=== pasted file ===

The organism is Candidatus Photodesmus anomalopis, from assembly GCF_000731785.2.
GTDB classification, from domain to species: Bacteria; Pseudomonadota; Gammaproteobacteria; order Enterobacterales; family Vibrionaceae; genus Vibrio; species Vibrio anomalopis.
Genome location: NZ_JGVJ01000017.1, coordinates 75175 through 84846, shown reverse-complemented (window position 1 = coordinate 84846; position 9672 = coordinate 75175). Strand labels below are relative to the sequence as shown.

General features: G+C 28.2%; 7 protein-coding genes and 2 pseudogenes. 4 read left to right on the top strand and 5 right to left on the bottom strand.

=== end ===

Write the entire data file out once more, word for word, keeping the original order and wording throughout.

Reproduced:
The organism is Candidatus Photodesmus anomalopis, from assembly GCF_000731785.2.
GTDB classification, from domain to species: Bacteria; Pseudomonadota; Gammaproteobacteria; order Enterobacterales; family Vibrionaceae; genus Vibrio; species Vibrio anomalopis.
Genome location: NZ_JGVJ01000017.1, coordinates 75175 through 84846, shown reverse-complemented (window position 1 = coordinate 84846; position 9672 = coordinate 75175). Strand labels below are relative to the sequence as shown.

General features: G+C 28.2%; 7 protein-coding genes and 2 pseudogenes. 4 read left to right on the top strand and 5 right to left on the bottom strand.